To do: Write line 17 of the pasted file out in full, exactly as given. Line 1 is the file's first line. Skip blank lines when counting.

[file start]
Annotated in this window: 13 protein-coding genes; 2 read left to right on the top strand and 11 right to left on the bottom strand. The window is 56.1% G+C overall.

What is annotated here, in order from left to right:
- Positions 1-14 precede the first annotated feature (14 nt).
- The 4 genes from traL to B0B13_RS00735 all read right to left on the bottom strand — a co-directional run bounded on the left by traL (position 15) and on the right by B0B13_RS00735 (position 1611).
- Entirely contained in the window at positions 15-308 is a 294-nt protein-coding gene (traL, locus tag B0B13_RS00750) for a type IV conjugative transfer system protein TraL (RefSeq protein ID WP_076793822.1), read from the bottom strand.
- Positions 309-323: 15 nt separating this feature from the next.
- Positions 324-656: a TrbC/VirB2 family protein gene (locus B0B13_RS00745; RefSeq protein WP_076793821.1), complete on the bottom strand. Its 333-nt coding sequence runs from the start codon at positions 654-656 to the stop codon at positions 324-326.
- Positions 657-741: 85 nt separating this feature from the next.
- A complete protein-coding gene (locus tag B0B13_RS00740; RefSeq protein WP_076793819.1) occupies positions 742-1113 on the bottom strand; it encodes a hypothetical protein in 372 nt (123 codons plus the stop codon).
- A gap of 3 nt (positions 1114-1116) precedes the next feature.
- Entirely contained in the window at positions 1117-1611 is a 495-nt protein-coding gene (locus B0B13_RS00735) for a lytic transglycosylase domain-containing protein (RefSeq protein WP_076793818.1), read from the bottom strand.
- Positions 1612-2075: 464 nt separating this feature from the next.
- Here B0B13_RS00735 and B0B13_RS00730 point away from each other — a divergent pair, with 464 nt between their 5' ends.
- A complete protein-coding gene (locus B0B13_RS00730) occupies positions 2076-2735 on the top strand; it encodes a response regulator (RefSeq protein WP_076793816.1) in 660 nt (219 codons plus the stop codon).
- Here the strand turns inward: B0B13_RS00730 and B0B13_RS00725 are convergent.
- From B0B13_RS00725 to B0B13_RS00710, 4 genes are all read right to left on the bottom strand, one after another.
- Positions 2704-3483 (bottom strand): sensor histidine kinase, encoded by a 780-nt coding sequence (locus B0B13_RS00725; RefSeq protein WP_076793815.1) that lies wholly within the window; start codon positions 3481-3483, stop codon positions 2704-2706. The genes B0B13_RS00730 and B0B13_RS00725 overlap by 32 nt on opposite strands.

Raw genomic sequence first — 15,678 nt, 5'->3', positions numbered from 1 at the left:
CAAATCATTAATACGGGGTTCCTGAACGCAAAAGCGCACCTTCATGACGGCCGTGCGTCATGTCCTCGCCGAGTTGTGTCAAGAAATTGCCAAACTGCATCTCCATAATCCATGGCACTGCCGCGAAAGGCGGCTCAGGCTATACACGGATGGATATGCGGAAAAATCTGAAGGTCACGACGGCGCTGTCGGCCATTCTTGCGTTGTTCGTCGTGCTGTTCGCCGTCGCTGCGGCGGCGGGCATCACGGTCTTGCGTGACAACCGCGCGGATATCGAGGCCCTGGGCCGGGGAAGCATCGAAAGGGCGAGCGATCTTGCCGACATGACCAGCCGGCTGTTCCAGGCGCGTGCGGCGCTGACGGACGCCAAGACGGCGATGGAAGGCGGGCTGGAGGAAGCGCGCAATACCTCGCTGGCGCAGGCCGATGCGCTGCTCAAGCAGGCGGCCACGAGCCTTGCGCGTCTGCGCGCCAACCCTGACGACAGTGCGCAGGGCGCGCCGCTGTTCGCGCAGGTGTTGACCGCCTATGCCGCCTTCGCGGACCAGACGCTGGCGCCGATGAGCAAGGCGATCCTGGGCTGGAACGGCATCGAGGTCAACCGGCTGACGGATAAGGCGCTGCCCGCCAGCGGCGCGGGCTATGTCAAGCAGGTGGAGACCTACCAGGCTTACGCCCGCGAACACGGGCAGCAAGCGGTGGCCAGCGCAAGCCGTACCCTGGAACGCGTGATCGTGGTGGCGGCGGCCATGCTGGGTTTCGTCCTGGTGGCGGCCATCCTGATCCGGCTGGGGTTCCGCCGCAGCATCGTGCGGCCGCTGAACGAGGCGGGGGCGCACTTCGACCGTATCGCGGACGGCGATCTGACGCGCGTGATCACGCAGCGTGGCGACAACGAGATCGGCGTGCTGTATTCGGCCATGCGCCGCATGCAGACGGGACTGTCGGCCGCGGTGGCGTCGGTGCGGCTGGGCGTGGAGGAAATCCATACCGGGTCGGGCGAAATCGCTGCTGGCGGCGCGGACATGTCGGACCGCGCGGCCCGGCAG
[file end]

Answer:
- Positions 2704-3483 (bottom strand): sensor histidine kinase, encoded by a 780-nt coding sequence (locus B0B13_RS00725; RefSeq protein WP_076793815.1) that lies wholly within the window; start codon positions 3481-3483, stop codon positions 2704-2706. The genes B0B13_RS00730 and B0B13_RS00725 overlap by 32 nt on opposite strands.